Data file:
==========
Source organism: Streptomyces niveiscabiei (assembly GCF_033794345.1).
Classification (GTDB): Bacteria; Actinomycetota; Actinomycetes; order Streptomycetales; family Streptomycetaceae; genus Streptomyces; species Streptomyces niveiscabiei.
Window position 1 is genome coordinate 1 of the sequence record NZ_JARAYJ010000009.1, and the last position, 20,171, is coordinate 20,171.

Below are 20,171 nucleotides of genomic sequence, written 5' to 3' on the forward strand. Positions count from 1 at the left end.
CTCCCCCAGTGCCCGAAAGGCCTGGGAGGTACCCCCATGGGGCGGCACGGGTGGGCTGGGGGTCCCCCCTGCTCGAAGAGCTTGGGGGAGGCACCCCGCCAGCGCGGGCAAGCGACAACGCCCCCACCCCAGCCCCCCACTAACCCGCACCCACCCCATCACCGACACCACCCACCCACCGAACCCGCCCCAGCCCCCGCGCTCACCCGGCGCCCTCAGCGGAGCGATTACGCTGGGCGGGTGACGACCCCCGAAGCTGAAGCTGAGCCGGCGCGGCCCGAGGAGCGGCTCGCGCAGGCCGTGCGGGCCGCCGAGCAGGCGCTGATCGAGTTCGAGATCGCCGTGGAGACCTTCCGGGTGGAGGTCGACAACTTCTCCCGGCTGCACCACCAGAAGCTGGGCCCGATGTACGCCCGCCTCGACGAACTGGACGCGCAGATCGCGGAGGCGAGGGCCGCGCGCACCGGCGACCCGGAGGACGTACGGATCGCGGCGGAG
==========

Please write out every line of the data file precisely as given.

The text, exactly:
Source organism: Streptomyces niveiscabiei (assembly GCF_033794345.1).
Classification (GTDB): Bacteria; Actinomycetota; Actinomycetes; order Streptomycetales; family Streptomycetaceae; genus Streptomyces; species Streptomyces niveiscabiei.
Window position 1 is genome coordinate 1 of the sequence record NZ_JARAYJ010000009.1, and the last position, 20,171, is coordinate 20,171.

Below are 20,171 nucleotides of genomic sequence, written 5' to 3' on the forward strand. Positions count from 1 at the left end.
CTCCCCCAGTGCCCGAAAGGCCTGGGAGGTACCCCCATGGGGCGGCACGGGTGGGCTGGGGGTCCCCCCTGCTCGAAGAGCTTGGGGGAGGCACCCCGCCAGCGCGGGCAAGCGACAACGCCCCCACCCCAGCCCCCCACTAACCCGCACCCACCCCATCACCGACACCACCCACCCACCGAACCCGCCCCAGCCCCCGCGCTCACCCGGCGCCCTCAGCGGAGCGATTACGCTGGGCGGGTGACGACCCCCGAAGCTGAAGCTGAGCCGGCGCGGCCCGAGGAGCGGCTCGCGCAGGCCGTGCGGGCCGCCGAGCAGGCGCTGATCGAGTTCGAGATCGCCGTGGAGACCTTCCGGGTGGAGGTCGACAACTTCTCCCGGCTGCACCACCAGAAGCTGGGCCCGATGTACGCCCGCCTCGACGAACTGGACGCGCAGATCGCGGAGGCGAGGGCCGCGCGCACCGGCGACCCGGAGGACGTACGGATCGCGGCGGAG